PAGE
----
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Car Parking Charges To Be Reviewed

March 09, 2007 10:32 AM

NHS Greater Glasgow and Clyde is to review its car park charging policy to ensure that the tariff is fair and reasonable. 
The comprehensive review will look afresh at proposed charges for staff and the public.
It will re-examine the maximum daily charges to be applied and take into account recent changes in charges at other hospitals across Scotland. It will also re-consider the penalty fines for drivers who do not pay the proper charge. 
The needs of long-term regular patients, including cancer sufferers and people attending for dialysis, will also be addressed.
Tom Divers, Chief Executive, NHS Greater Glasgow and Clyde, said: “Charges are being imposed to deter ‘park and riders’ and others from abusing hospital car parks. 
“What we must accept is that charging is the only way to pay for desperately needed management arrangements at busy city hospital car parks without moving money away from direct patient care.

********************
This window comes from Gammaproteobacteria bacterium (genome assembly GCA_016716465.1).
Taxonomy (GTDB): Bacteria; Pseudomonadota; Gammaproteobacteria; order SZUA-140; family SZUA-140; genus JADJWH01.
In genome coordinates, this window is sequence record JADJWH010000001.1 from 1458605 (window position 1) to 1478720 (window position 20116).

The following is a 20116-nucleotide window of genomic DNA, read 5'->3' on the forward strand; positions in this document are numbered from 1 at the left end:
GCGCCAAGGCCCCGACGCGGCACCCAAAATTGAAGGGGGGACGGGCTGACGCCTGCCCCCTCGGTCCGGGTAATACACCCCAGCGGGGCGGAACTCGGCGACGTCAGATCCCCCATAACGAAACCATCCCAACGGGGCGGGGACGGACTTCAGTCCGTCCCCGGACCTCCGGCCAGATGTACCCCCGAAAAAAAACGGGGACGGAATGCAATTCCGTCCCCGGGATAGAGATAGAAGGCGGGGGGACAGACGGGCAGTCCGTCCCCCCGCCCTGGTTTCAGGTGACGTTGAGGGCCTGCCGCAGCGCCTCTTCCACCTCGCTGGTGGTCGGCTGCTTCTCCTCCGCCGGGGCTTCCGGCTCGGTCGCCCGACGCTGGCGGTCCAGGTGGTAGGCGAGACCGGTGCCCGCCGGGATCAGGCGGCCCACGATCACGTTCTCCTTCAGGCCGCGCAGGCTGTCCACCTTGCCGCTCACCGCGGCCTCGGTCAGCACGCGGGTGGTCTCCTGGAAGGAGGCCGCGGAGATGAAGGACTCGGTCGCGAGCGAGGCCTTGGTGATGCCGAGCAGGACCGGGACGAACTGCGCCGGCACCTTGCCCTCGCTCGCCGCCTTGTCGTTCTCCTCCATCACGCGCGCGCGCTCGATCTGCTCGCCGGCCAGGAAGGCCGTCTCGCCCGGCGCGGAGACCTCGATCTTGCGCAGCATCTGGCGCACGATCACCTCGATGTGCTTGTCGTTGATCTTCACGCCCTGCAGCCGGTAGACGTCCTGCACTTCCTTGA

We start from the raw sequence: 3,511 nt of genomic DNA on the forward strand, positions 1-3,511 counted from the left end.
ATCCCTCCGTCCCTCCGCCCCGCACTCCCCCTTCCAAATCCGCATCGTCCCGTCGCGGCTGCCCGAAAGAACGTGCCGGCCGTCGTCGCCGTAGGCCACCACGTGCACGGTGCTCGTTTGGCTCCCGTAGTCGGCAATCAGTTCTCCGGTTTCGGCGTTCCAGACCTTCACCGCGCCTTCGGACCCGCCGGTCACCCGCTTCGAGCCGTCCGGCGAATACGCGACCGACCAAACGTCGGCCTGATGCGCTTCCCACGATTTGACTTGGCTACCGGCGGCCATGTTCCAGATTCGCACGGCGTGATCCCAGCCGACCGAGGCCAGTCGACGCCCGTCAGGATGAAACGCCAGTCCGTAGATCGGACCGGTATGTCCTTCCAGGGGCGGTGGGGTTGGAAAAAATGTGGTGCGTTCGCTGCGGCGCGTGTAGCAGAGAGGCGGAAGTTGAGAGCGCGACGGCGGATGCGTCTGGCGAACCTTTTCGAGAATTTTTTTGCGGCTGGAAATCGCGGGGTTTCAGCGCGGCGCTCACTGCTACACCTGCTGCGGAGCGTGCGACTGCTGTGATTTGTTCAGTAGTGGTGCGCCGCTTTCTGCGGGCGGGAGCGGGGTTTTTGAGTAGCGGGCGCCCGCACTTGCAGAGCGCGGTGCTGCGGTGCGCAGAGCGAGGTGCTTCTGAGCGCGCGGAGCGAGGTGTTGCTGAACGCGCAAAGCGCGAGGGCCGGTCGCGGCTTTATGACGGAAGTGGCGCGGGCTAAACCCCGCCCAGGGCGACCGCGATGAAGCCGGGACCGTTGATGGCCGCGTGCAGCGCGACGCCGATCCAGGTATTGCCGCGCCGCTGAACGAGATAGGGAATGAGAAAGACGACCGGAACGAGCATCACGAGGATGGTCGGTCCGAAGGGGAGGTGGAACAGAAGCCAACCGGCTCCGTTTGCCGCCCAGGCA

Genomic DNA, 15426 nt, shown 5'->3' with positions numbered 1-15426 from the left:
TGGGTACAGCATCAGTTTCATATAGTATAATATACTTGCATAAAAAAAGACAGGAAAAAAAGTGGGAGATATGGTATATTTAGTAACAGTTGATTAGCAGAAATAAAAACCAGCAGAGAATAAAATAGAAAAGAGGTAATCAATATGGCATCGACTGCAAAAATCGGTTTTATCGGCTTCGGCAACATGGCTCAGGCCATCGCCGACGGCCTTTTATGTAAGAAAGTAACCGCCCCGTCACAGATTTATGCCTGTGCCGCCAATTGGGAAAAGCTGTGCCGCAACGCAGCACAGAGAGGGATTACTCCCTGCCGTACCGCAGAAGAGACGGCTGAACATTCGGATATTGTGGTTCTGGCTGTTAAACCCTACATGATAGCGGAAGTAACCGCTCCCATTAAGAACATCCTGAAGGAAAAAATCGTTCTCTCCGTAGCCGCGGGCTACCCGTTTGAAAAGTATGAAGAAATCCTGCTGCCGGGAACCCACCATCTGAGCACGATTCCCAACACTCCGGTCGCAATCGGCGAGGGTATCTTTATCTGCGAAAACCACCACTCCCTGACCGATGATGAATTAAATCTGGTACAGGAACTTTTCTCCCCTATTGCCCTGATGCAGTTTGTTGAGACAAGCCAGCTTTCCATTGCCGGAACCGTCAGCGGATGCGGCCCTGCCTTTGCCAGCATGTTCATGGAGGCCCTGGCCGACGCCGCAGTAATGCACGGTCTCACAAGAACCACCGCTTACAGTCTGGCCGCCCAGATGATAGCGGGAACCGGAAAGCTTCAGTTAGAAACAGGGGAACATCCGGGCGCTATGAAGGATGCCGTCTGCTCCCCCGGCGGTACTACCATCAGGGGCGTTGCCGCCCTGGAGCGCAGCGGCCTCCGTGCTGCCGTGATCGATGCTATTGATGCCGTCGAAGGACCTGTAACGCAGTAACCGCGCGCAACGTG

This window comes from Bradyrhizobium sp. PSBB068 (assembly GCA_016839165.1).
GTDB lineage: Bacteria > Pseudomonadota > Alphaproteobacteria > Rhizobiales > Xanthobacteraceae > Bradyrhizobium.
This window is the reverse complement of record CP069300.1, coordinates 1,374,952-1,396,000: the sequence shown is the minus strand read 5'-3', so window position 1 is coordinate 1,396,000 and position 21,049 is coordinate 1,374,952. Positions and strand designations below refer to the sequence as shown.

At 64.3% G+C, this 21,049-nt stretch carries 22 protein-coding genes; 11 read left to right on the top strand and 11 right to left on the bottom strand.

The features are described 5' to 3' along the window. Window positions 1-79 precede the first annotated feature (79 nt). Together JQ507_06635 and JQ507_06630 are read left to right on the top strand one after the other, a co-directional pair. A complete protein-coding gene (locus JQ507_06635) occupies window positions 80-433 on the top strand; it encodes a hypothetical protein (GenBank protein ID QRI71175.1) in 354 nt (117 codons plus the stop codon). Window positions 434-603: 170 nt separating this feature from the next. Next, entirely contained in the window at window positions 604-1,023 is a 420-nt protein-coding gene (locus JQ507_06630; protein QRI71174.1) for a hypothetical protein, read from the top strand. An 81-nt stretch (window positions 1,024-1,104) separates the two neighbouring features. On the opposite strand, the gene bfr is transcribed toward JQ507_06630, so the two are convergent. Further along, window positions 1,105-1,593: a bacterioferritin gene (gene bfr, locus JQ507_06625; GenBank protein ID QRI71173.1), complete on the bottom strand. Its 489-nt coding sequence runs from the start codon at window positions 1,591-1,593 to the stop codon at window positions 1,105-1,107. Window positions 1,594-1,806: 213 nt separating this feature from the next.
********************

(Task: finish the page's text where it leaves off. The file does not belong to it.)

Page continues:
“Our view is that it is better for the vast majority of patients and visitors to pay between £1 and £2 and have a very good chance of finding a space as opposed to enjoying free parking but with virtually no chance of finding a space when it is needed.
“The scheme, which was agreed after lengthy public consultation, will deliver vastly improved disabled access and safer parking areas. Despite this, we always knew that there would be a degree of opposition to these charges. 
“Valid questions have been asked and it seems sensible to look again at some of the specific details of our charging policy to make sure we have got it right.”
The introduction of car parking charges for staff and visitors at the Western Infirmary, the Gartnavel site, the Yorkhill site, the Victoria Infirmary and Health Board headquarters will now be delayed until the review is complete in the early summer. 
In the meantime, alternative transport schemes will be rolled out - including improved bicycle routes, staff car pooling and discount travel cards - to give health workers and others better choice in how they travel to and from hospital. 
Work will also continue to introduce additional safety features in the five sites including better lighting and more security. 

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Last Updated: 06 February 2015